Among the 3rd century B.C. and the 5th century A.D., the Iberian Peninsula was one more province of the Roman Empire where the Latin was habitual language and origin of the current ones(Castilian(Spanish), Portuguese, Catalan and Galician), up to the point of which today we can explain the etymology and the translation of many words for relation to his Latin common trunk. Nevertheless, thelinguistic evolution of the Peninsula is determined by the successive occupations, first of the north (the Germanic peoples and after the south (the Arabsby Biblical translations as that of the bishopUfilas or those of the Greek to the Latin realized in the 6th century by St Martin and San Pascasio.
In the 8th century, with the arrival of the Arabic, the romance follows her evolution up tocrystallizing in the 10th century in the Annotations Silenses and Emilianenses, to take form in the 13th century with Alfonso X, who I pawn in providing with range of language of culture to the Castilianromance. And this way, since in 1819, Jourdain was coining the label Translators' School of Toledo, any history of the translation referred to the Spanish Middle Ages should begin formulating sevenquestions of the classic rhetoric-quis (who), quid (what), ubi (where), quibus auxiliis (with what help), cur (why), quomodo (how) and quando (when) - in order to explain cumplidamente the phenomenon alfonsí.We agree to contribute something of light to the epoch.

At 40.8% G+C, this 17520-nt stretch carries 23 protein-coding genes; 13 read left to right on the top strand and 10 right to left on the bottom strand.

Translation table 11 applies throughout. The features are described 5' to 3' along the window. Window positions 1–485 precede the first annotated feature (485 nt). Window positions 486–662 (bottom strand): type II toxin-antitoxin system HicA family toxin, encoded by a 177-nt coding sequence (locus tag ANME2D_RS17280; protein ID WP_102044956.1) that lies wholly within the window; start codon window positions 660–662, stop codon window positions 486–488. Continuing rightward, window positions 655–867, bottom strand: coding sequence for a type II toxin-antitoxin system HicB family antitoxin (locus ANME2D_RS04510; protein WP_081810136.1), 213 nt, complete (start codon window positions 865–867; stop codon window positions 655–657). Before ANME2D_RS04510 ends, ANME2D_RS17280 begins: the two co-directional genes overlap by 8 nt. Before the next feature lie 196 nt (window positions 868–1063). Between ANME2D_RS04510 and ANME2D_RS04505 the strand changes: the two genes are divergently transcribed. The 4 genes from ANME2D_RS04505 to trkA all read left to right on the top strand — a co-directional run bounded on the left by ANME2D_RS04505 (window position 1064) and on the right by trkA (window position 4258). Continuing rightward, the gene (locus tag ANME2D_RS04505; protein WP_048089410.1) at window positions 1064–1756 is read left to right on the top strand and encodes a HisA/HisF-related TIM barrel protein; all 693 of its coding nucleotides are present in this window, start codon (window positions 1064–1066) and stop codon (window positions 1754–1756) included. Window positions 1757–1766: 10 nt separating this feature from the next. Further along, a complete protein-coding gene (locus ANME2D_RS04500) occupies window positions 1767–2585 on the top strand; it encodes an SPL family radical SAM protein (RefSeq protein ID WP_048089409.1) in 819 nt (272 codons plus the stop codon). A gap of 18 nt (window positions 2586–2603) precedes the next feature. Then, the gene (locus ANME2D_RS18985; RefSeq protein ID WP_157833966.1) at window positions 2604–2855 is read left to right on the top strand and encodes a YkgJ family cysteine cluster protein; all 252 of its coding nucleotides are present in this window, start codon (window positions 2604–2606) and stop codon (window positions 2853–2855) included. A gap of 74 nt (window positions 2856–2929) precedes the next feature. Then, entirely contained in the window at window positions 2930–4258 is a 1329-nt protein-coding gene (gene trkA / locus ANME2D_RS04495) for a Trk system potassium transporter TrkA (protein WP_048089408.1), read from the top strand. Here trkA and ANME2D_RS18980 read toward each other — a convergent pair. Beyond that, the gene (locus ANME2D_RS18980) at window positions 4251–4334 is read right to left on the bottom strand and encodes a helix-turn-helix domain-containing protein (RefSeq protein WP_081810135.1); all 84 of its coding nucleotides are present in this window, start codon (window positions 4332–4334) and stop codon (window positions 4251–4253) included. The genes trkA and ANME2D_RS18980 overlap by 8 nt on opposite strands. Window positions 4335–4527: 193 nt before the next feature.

If a precedent was necessary to search to the School of Toledo, the House of the Wisdom of Baghdad would be a good example of the labortranslator exercised between the VIIIth and XIIth century by the Arabic, up to coming to the first literary translation realized in the Peninsula in 1251, the Calila and Dimna. The modus operandi of theArabic and Jewish trasladadores was the teamwork, which did not prevent the individual translations, but especially responsibility and conscientiousness was needed. It was more important to translate...
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